Okesola Abiola Olukemi and Fowotade Adeola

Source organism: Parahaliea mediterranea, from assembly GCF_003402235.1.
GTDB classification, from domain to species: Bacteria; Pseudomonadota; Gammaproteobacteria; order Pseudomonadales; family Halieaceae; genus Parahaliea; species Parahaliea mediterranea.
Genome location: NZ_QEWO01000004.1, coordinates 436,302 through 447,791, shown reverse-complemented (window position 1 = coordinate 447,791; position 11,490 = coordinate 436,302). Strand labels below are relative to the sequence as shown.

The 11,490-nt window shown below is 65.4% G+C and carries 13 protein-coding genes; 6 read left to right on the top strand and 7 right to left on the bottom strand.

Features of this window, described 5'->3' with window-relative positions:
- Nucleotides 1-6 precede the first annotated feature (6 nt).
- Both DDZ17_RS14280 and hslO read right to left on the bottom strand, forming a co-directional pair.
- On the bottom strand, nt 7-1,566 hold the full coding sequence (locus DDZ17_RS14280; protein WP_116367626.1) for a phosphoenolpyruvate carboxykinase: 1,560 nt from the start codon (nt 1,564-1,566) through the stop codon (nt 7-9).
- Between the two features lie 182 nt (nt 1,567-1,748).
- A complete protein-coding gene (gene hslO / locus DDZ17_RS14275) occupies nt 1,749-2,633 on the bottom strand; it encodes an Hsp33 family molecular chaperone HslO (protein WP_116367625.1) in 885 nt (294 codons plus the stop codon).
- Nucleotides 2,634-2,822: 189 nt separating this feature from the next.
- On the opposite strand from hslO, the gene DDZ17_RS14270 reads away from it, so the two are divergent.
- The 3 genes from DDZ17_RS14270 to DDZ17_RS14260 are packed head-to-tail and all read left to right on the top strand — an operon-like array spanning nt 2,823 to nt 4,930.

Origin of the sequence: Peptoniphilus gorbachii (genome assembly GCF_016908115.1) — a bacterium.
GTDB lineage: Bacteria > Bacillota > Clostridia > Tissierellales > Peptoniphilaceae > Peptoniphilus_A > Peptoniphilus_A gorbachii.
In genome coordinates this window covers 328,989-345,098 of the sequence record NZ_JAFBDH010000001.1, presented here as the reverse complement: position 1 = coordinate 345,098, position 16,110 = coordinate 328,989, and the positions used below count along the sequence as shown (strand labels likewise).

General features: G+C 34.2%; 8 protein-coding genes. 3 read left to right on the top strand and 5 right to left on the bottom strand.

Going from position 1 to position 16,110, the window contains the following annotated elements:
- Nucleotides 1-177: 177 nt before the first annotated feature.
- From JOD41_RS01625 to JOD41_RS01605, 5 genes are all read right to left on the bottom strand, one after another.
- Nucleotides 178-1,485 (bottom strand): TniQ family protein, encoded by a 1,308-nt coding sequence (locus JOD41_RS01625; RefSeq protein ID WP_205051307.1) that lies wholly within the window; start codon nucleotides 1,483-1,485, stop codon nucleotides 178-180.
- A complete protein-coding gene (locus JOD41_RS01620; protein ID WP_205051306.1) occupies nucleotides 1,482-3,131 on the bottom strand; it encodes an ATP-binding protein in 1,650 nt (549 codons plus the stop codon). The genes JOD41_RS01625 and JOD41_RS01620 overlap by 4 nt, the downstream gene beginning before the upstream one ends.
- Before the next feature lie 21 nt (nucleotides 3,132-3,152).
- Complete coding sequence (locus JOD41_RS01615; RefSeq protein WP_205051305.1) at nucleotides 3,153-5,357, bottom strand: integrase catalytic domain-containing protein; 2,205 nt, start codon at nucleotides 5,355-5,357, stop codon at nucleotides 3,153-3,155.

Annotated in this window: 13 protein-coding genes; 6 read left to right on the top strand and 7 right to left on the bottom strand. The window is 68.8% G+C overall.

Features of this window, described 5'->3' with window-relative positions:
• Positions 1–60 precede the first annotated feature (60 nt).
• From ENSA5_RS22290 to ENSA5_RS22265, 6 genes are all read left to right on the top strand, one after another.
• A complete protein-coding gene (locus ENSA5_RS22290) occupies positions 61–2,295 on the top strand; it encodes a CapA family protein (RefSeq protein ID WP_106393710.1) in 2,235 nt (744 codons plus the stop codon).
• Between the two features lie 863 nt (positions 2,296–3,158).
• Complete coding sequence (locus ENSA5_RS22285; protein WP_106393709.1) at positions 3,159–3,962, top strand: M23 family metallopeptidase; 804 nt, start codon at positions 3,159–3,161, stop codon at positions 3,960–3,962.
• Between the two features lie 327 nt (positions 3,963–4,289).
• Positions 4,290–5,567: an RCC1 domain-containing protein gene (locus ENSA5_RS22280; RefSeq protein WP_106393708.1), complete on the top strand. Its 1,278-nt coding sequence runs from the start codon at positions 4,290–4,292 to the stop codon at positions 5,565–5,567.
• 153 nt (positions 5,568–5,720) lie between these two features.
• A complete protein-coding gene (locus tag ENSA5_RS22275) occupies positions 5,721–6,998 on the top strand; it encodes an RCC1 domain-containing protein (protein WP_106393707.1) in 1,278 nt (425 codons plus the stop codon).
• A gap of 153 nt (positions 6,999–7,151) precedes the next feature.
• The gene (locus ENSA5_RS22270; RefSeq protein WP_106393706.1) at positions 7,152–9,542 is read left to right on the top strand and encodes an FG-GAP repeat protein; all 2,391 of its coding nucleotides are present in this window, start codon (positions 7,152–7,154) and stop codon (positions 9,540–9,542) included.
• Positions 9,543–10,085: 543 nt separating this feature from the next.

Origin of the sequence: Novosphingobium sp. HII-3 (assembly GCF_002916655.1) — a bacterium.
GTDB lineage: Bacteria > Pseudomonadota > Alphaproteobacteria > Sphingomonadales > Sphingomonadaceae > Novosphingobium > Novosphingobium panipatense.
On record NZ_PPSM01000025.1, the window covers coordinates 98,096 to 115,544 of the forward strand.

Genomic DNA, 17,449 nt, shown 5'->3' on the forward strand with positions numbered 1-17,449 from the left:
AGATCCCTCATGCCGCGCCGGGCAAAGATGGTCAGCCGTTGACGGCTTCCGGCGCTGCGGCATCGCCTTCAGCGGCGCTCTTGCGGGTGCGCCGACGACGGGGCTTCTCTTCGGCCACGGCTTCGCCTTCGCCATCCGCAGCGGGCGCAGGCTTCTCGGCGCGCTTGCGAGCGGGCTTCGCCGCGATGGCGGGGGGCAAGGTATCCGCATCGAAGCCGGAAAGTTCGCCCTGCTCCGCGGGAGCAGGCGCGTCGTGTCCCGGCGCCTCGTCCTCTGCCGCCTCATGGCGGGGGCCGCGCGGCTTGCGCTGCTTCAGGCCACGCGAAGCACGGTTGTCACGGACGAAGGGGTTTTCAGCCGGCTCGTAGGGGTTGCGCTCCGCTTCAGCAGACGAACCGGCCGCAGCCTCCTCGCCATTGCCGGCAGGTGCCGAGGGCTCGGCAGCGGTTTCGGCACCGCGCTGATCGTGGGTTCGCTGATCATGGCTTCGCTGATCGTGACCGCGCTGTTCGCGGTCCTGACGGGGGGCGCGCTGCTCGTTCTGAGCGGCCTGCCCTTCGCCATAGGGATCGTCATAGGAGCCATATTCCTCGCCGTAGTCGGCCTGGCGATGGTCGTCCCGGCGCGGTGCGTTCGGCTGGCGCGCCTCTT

The extended-spectrum beta-lactamase (ESBL)-producing organisms are increasing rapidly and becoming a major problem in the area of infectious diseases. This study was carried out to detect and document ESBL production among clinical isolates of Escherichia coli in our institution and to determine their antibiotic susceptibility pattern.Fifty-two clinical isolates of E.coli were identified from various clinical specimens brought to the diagnostic medical microbiology laboratory of University College Hospital, Ibadan, in Nigeria. These were subjected to the double-disc synergy test to detect ESBL production among them. 76.9% of these isolates were found to be ESBL producers. The highest production of ESBL was found among the isolates from wound swabs (40%), followed by urine (30%), sputum (10%), and ear swabs (10%).The activities of imipenem, meropenem, gentamycin, amikacin, and ampicillin/sulbactam against the ESBL producers were 80%, 100%,60%, 50% and 10% respectively.The limitation of this study was that confirmatory tests for ESBL production were not done. Characterization of the beta-lactamase enzymes prevalent in this environment is also of utmost importance . The use of third-generation cephalosporins should also be restricted to control the spread of ESBL producers.
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